'Crown and Anchor' star Michael Rowe quit alcohol and 'withdrew socially' when he became James Downey

'Crown and Anchor' star Michael Rowe quit alcohol and 'withdrew socially' when he became James Downey

‘Crown and Anchor’ is the story of two cousins with troubled pasts who are forced to come together to take down a drug cartel.

The movie examines the long-term effects of domestic abuse and the problems of morality that one faces in everyday life.

The drama film stars Michael Rowe, who plays the anti-hero Deadshot on 'Arrow', in the role of a straightedge police officer with a history of violence.

In an exclusive interview with MEAWW, Rowe opened up about working with his brother Andrew Rowe, the moral questions raised by the movie, and the steps he took to prepare for the role.

Michael Rowe stars in 'Crown and Anchor', a Canadian drama film written and directed by his brother Andrew Rowe. (IMDb)

James Downey, Rowe's character in 'Crown and Anchor', is a very damaged individual who fights to suppress his emotions, especially his anger.

Rowe revealed that he was a part of the script-writing process, which helped him have a better idea of the character and take steps to prepare himself for the role.


"This was a unique project in that I was a part of the script writing process from the beginning," Rowe said. "I got to spend almost 2 years with the character of James in my head. So I really felt like I knew him. As filming was getting closer I started to withdraw socially a little bit. I started living my life mostly at night. Working out a lot more. I stopped drinking alcohol. Things like that."

"Suppressing the emotions was difficult," he added.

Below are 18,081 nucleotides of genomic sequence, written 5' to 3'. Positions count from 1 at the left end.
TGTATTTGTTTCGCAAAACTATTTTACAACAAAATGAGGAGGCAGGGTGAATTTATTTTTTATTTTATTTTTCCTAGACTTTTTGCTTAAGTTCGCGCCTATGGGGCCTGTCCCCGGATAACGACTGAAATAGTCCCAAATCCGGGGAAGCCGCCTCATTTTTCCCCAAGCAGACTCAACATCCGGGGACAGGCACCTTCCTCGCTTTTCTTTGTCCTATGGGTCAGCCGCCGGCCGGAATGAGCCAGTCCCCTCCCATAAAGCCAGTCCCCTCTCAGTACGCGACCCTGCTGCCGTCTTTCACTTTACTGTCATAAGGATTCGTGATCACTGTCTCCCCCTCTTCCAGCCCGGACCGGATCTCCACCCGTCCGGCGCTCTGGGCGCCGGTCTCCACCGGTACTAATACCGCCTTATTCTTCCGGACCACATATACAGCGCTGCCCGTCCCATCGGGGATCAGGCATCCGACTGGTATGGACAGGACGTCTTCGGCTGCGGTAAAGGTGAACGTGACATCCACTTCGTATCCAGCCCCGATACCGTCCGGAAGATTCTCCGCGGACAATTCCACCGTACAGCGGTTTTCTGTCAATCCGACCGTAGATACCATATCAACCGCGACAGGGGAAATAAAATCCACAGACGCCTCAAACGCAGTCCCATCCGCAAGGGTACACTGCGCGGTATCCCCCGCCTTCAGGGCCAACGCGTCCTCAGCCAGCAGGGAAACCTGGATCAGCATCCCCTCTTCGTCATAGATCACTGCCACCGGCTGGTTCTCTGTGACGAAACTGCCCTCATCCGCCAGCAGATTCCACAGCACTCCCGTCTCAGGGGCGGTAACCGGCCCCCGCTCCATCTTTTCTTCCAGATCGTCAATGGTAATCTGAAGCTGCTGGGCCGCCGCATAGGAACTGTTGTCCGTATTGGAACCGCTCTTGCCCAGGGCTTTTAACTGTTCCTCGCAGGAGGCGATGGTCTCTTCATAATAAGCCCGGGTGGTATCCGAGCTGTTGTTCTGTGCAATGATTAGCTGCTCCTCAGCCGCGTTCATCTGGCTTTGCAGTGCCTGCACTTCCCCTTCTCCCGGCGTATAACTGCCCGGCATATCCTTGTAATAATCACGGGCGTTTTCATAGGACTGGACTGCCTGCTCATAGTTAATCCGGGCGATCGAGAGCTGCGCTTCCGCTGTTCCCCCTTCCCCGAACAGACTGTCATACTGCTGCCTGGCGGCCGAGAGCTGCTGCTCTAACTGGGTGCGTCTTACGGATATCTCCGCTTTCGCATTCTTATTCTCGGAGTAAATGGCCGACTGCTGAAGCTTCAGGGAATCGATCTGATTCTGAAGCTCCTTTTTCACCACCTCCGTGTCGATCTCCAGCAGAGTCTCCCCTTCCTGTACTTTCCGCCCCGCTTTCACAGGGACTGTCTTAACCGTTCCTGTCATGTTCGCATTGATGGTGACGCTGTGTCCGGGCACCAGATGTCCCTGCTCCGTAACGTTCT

"As an actor, I think you lean on those emotions to tell the story in a scene. Sometimes I felt like I wasn’t doing anything interesting in some of the scenes in the film. Just sitting in a stew of internalized messy stuff. But that’s what the character needed to be and I’m happy with the final results."

'Crown and Anchor' shows cops and mobsters who justify their violent actions with the mantra "the ends justify the means."

While each of these groups sees the world in black and white, the movie's juxtaposition of the two groups brings out the morally grey nature of reality.


Rowe confirmed that this moral ambiguity is exactly what 'Crown and Anchor' is all about.

"I think that in life we tell ourselves a lot of little white lies and make certain questionable decisions to reach a desired outcome," he explained.

"The only gage is our conscience. Can you sleep at night? Can you look at yourself in the mirror and be ok with your truth? I’m more of a 'it’s how you play the game' type of guy, not a 'whether you win or lose' type guy. Life isn’t black and white. It’s mostly grey areas. That’s what we try to explore in 'Crown and Anchor'. We want the audience to think about what they would do in these situations."

'Crown and Anchor' was directed by Rowe's brother Andrew. The brothers have done quite some work together before, with Rowe crediting his brother with having gotten him into acting in the first place. The actor agreed that having a director he is completely comfortable with helped bring out the best in him.

"Having that trust in each other makes it easier to venture into the darkness and the unknown," Rowe said. "You become a light for each other. It allows you to go deeper into wherever you’re trying to go. It also helped in the writing process. My brother Andrew knows me so well. Some scenes were written for my strengths.... some were written for my weaknesses. That positioned the character and pushed the right buttons in me as an actor."


‘Crown and Anchor’ was nominated for the Canadian Screen Award for Achievement in Make-up and the Canadian Screen Award for Best Performance by an Actor in a Leading Role.

The movie was released in the US on September 12, 2018, and became available as a DVD and for Video-On-Demand starting on July 2, 2019.

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